The House That Built Me – Miranda Lambert

There are many reasons why this is an unlikely hit song and yet it found it’s way to the top spot on the Country charts and it’s rapidly becoming a standard. The song itself sounds more like an album cut than a hit; while the chorus has a beautiful payoff line at the end, it lacks the huge hooks and big emotional release that usually drives a song to #1. So let’s see what it has that makes people want to hear it.

Writers: Tom Douglas and Allen Shamblin

Lyrics are available on the internet.
Shortcut # refers to my book “Shortcuts to Hit Songwriting.”

This song explores an emotion we’ve all felt: a yearning to go back to the place where we grew up, to reconnect with the sense of security or simpler times we once knew, especially when our lives are troubled. There’s tremendous appeal in this theme and it’s handled well here. We’re right there with the singer as she knocks on the door, talks to the people who live in the house, and describes the things that happened there as she grew up, all the while hinting at the troubles that have driven her back home to try to heal.

While it’s possible to look at this as a VERSE / CHORUS / VERSE / CHORUS / BRIDGE / CHORUS form, it doesn’t sound like that to my ear. What might be called the chorus (“I thought if I could touch this place…”) feels like a continuation of the verse. Although the melody jumps up to a higher note range, as many choruses do, it doesn’t really release the emotions. Instead it seems to create an emotional peak of greater urgency that gradually works its way back down to a long slow release in the final lines (“Won’t take nothing but a memory / from the house that built me.”) In fact, it reminds me of Kenny Chesney’s hit “Better as a Memory.” The song form is VERSE / VERSE / BRIDGE /VERSE (Shortcut #24). A big #1 chartbuster in this song form can only happen in the Country market. I’m glad they’re still around!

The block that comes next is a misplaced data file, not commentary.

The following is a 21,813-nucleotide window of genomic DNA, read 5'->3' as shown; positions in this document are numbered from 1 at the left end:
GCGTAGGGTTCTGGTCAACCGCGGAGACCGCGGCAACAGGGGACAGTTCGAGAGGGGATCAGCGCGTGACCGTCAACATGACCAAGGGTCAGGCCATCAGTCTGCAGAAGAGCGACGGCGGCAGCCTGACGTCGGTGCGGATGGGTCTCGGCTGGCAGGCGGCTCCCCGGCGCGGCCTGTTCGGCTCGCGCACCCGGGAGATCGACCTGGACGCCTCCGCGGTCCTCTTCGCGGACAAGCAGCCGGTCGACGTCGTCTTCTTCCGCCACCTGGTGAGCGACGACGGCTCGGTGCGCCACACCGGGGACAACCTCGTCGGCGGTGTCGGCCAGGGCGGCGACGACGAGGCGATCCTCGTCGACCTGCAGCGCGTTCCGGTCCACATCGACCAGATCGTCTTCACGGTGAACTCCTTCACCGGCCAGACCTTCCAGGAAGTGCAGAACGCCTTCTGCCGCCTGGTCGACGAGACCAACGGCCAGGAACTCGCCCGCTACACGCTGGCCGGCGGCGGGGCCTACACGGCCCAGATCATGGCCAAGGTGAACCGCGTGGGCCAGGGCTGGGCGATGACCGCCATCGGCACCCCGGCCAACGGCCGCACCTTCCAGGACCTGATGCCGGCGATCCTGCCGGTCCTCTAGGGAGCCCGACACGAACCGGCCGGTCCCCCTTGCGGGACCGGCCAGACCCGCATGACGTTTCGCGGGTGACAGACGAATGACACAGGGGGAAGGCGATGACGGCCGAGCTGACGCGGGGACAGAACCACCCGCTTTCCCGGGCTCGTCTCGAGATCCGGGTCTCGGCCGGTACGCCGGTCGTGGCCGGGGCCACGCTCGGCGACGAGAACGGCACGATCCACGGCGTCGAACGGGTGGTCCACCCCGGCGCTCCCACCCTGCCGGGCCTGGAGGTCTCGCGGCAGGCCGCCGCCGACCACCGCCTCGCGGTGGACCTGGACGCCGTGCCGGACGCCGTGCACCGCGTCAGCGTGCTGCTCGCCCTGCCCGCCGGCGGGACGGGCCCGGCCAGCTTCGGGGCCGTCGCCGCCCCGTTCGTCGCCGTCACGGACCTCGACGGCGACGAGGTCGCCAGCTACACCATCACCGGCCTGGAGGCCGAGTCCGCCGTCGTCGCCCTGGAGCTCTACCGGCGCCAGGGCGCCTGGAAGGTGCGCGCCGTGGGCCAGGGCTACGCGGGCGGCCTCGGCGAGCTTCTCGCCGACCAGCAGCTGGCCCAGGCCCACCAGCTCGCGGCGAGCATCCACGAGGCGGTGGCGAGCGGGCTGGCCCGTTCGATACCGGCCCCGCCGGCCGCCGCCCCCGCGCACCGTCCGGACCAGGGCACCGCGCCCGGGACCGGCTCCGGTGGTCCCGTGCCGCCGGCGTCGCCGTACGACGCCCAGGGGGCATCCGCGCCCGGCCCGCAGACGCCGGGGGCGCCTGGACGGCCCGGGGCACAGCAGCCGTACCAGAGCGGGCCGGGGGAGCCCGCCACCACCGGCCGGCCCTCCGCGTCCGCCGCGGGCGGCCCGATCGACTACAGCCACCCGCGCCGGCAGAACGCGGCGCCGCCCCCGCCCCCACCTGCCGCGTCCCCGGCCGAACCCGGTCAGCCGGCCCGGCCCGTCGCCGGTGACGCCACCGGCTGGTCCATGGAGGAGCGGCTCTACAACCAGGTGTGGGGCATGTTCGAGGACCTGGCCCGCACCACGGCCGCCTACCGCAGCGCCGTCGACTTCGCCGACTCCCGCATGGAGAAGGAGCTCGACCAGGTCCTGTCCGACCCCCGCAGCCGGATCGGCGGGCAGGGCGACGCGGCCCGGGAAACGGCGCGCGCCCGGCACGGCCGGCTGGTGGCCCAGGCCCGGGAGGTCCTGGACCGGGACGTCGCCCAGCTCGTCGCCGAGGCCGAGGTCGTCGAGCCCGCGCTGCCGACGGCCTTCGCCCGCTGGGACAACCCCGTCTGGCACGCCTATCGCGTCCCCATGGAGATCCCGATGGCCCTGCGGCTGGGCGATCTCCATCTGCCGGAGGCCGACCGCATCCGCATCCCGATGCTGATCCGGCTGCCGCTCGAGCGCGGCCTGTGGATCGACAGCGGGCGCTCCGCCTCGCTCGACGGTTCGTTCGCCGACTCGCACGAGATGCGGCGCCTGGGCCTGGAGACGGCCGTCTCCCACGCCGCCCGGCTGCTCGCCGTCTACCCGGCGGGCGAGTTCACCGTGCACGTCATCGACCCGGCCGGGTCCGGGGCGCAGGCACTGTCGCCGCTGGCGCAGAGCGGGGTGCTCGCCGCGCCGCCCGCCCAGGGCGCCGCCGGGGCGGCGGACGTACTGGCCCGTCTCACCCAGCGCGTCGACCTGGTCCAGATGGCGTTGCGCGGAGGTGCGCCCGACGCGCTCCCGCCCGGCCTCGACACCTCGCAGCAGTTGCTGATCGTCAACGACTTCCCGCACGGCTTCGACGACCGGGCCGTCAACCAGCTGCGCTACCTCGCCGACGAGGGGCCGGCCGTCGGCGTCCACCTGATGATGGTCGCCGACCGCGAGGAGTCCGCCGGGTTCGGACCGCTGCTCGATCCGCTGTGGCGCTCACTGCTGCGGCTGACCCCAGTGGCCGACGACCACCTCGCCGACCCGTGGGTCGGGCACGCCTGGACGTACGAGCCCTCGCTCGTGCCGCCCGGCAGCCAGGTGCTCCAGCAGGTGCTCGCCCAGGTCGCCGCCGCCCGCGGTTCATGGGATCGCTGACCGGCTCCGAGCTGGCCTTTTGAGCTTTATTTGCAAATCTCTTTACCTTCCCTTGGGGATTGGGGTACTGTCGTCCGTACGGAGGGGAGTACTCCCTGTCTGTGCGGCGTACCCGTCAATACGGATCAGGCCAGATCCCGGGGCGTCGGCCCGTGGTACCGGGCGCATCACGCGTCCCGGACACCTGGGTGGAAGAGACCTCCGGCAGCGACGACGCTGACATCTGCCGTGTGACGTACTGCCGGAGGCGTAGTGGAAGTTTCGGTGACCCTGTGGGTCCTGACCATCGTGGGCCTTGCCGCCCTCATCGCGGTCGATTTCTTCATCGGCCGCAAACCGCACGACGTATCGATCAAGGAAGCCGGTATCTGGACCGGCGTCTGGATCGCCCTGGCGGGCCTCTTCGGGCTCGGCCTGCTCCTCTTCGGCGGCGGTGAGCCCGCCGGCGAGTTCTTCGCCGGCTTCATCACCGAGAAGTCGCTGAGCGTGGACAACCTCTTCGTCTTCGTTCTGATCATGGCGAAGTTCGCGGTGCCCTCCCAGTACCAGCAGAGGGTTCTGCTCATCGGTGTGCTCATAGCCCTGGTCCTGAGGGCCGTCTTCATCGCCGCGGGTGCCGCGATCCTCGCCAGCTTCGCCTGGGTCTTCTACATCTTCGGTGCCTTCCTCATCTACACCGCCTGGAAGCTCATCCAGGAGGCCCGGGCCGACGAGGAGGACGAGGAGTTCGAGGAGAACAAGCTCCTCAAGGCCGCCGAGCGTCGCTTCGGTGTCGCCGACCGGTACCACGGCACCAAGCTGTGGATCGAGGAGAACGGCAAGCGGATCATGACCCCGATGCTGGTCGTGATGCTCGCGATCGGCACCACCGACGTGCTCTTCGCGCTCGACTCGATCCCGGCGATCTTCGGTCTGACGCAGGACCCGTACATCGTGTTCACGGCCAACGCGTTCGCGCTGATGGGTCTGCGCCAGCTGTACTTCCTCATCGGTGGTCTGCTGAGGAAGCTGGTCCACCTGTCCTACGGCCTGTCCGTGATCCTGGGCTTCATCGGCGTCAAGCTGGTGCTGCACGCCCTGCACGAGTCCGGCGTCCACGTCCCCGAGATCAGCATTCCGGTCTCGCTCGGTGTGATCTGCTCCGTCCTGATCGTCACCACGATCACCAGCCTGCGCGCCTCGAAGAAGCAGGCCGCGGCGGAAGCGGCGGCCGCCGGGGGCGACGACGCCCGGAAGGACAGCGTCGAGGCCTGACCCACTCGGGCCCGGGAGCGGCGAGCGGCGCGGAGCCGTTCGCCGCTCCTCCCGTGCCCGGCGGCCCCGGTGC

Listen to this song and notice how the beginning of the chorus doesn’t have the catchy, hook-driven release that characterizes most big hits, it just seems to peak and then fall away.

This is a well-crafted Country lyric that walks a fine line between cliche and revealing honesty. It starts out with just the sort of thing we all say: “I know they say you can’t go home again …” and the rest of the song fills in the kind of history that gives a childhood home that dreamlike glow in memory. Even if we didn’t grow up in a home quite this homey, we wish we had! That’s the deep well of emotion these songwriters have tapped into.

Notice the conversational tone of voice. Never for a minute are we reminded that Lambert is singing someone else’s carefully crafted lines. The rhymes are simple but, by using a casual approach to rhyming (feel it / healing), they don’t draw undue attention to the rhyme scheme (Shortcut #64).

It’s interesting that the singer doesn’t tell us exactly what the “brokenness inside me” is that she needs to heal. The bridge offers the insight: “I forgot who I am” but still doesn’t really answer the question. It allows the song to apply to many situations but left me feeling just a little unsatisfied. The bridge could have pushed deeper for a Country hit song.

The verse circles around just a few notes, adding to the impact of the sudden jump up in note range on “I thought if I could touch…”. The melody emphasizes the line “I thought that maybe I could find myself” by stretching out the words “find myself” which are at the heart of the singer’s need. After that the melody settles down to a long three-line resolve that feels both wistful and resigned. Notice how the rising and falling arc of the melody underscores the singer’s feelings, rising in intensity and then backing away.

The film and TV market has trouble using Country songs. The lyrics are often too specific. But I’ll bet this one would work well in a number of scenes that have to do with returning home. If you write in the Country genre, choose a theme that has universal appeal, as this one does. For film and television uses, try to keep your lyric general enough that the song could be used in a variety of scenes. This song form, with it’s rising and falling arc of melody, also appeals to the film and TV market.

by Robin Frederick